Last week, I finally posted the 3rd blog post in my Kotlin/JS blog series. I went into a demotivation zone where it took me more than 4 months to complete the almost finished draft of the blog.
The situation also discouraged me from writing my journal posts because I was ashamed of not finishing my blog even though I kept writing that I'll finish soon. Again, I broke the streak and now writing this journal post after 3 weeks.
That said, I've decided to not put myself into a pressured situation by posting a journal entry weekly. So I removed the word
weeklyfrom the post title.
I've worked on developing mobile SDKs for most of my software development career. I have also spoken about building Android SDK few years back. One thing that is most crucial in SDK development is API design. It's a big deal that you're writing a piece of software that will be used by another developer rather than an end-user. Someone would evaluate your library or SDK in the way you would measure other third-party libraries before adding them to your project. I feel fortunate that I got to work on SDK development more. While developing just an application, developers tend to ignore the importance of public APIs and thoughtful design. After all, the code is mainly internal in the app.
Today, I read a great post - APIs as ladders by Sebastian Bensusan. I really liked the ladder terminology and the different stages of the ladder. It's not something that you read once and remember. Posts like this should be re-read during different stages of development to remind ourselves that we're still making good API decisions.
I read a similar post couple of months back from Jake Wharton (who doesn't know him? I don't even have to link to his bio here). He wrote about Slope-intercept library design where he explained that a library should provide simpler APIs to solve the majority of use-cases along with providing detailed and low-level APIs for those who want to achieve complex solutions.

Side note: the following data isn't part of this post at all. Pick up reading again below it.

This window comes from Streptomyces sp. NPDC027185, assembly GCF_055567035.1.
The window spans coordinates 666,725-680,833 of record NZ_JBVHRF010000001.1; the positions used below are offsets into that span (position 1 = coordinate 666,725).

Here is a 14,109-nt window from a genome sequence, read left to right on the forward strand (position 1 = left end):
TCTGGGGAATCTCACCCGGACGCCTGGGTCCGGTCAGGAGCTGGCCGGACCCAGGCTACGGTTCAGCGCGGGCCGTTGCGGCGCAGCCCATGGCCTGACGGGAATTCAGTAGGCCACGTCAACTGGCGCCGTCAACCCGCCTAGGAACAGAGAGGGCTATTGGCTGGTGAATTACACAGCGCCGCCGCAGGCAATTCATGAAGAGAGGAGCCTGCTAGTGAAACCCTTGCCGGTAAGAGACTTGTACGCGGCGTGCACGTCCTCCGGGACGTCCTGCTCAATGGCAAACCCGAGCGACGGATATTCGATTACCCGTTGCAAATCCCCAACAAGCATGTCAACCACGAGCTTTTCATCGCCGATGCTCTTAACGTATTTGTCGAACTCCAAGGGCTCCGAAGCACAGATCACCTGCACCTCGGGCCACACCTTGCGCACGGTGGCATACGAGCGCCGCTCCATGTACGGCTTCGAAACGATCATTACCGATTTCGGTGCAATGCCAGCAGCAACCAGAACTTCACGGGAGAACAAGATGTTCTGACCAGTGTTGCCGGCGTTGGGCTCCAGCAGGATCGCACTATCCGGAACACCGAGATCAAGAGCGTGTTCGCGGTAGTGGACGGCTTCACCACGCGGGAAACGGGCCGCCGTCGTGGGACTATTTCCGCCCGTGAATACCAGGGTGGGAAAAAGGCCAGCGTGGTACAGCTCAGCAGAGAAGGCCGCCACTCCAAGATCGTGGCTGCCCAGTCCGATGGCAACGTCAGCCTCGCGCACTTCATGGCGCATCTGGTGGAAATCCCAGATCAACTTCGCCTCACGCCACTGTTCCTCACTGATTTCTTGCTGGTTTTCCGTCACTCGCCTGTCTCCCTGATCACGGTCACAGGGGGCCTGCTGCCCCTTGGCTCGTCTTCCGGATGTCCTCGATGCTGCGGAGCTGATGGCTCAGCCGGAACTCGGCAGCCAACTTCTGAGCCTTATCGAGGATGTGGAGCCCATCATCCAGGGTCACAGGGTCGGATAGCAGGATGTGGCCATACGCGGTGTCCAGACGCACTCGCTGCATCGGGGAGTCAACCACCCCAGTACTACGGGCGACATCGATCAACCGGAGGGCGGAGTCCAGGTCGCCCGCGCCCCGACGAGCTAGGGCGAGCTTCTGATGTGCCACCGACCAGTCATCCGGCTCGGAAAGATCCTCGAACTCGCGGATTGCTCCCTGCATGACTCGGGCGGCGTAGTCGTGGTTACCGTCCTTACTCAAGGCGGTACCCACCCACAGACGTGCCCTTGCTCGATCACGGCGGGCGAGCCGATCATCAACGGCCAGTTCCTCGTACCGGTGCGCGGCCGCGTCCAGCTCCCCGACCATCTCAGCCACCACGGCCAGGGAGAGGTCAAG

There are more blog posts about API design I've added over the years to my pocket collection. I'll dig them and share them in my next journal post.
A post about the highly controversial topic of git commit messages. I cared a lot about
commitmessages and clean history during the early days of my career, but at this point, I'd pay less attention to them. In other words, at this point, I am happy to go with whatever the majority of devs prefer in my team or company. I have always been a fan of doing
squash and mergethough, and I use it all the time. It seems like the author has put in a lot of effort to write this post, and it's still worth reading even if you disagree with her.
I'm not a smart-home person, but there is a new unified smart-home protocol work in progress called Matter. It seems promising if it actually works out in the end.
Adam Wathan tweeted about the successful profit-sharing model at
Tailwind Labsthrough a retweet of his original tweet about the announcement. He has also replied to some interesting questions in the thread below. Check it out!
Kevin Schildborn posted his last post focused on testing in his Kotlin/JS discord bot series